2012_SitRep6_Sandy_10312012_1000AM

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Jan 19

Gregoire Reacts To Leaked Hanford Waste Report (NPR, Jan. 18, 2012):

OLYMPIA, Wash. – Washington Governor Chris Gregoire says construction on a waste treatment plant at the Hanford Nuclear Reservation must continue. This despite serious safety concerns raised by two high-level whistleblowers. There’s also a newly leaked report that warns plutonium levels in Hanford tank waste could be much higher than previously thought.

Gregoire says those issues should be taken seriously, but the clean-up has already taken too long.

“If there’s a good and valid reason for us to stop, to slow down, we will listen to any legitimate concern,” Gregoire says. “But in the meantime I cannot continue to allow US Department of Energy to delay and delay and delay. The Columbia River is at stake, all of that area and its vitality.”

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May 19


Added: 13. Mai 2010

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Feb 07


Added: Date: 6th Feb 10

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Jan 29

nissan_leaf_001
Photo: Nissan

At today’s press conference at The Washington Auto Show, Department of Energy Secretary Steven Chu had something to say about electric vehicles, and how the U.S. government would approach aiding EV manufacturers. Although it was originally thought that announcement would concern the loans that Tesla, Fisker et al have received, the surprise announcement concerned Nissan’s Leaf all electric car.

The Leaf, which Nissan says should get 100 miles to a charge, cost around $25,000 to $30,000 and should be in showrooms soon, will be receiving $1.4 billion from the American government to upgrade the company’s manufacturing plant located in Smyrna, Tennessee.

At the D.C. Auto Show Secretary of Energy Steven Chu announced that the Department of Energy had closed a $1.4 billion loan agreement with Nissan to support the modification of the company’s Smyrna, Tennessee, manufacturing plant to produce both the Nissan LEAF as well as the lithium-ion battery packs that will power them.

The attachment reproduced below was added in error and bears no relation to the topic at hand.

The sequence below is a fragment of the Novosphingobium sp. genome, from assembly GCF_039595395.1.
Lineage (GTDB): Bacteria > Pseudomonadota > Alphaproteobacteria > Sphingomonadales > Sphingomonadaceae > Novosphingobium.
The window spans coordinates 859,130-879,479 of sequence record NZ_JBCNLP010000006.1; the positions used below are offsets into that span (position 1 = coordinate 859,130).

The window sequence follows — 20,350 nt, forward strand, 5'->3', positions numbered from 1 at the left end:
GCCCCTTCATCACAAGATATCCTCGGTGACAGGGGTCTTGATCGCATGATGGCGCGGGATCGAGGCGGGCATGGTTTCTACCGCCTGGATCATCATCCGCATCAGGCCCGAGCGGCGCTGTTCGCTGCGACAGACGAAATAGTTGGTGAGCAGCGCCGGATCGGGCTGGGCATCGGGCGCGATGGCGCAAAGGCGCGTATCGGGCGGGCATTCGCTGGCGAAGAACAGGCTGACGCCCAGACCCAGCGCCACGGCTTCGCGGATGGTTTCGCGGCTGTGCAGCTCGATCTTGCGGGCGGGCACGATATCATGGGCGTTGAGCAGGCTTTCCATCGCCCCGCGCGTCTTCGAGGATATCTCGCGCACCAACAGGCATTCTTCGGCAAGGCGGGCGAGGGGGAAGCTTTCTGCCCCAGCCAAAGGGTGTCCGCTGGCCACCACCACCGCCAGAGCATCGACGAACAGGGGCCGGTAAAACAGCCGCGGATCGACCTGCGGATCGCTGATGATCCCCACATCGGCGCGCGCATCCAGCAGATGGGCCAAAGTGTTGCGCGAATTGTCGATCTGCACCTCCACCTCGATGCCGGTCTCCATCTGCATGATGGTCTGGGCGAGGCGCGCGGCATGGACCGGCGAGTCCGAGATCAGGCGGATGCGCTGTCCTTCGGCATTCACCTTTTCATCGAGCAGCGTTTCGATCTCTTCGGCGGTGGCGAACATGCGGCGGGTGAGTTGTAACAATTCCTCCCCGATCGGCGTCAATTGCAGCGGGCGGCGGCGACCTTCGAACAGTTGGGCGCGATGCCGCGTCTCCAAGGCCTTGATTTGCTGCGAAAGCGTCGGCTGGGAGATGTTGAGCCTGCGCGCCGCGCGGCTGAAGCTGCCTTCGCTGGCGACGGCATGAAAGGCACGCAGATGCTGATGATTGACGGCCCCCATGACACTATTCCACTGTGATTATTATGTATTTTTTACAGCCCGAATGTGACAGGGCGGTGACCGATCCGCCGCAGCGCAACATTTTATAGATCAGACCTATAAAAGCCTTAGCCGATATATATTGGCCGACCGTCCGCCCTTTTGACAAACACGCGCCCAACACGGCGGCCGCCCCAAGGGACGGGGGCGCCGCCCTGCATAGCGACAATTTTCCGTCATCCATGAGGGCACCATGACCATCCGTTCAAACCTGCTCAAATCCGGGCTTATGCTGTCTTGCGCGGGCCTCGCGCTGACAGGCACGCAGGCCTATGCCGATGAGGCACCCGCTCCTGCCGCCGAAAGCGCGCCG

The $1.4 billion is part of the Advanced Technology Vehicles Manufacturing Loan Program, a $25 billion program that was authorized by Congress in 2007, according to Clean Skies. The Japanese automaker says the loan will allow them to generate up to 1,300 jobs when the Tennessee plants are working at full volume. The factory modifications will begin later in 2010 and include the new battery plant as well as changes to the existing structure for electric-vehicle assembly.

Eventually the plants will construct up to 150,000 Nissan LEAF electric cars a year and as many as 200,000 batteries. Continue reading »

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Sep 04

trucks-carrying-nuclear-weapons-plutonium
Another photo of a truck that was just released.

The idea of nuclear weapons being carted around in our highways, cities and neighborhoods doesn’t really put one’s mind at ease.

However, the government has been transporting seriously dangerous stuff like enriched uranium and plutonium secretly without public warning.

Friends of the Earth through the Freedom of Information Act has forced the Department Of Energy to release color photos of the trucks used to transport weapons. According to FOE, these are the first of such pictures that have been released in many years.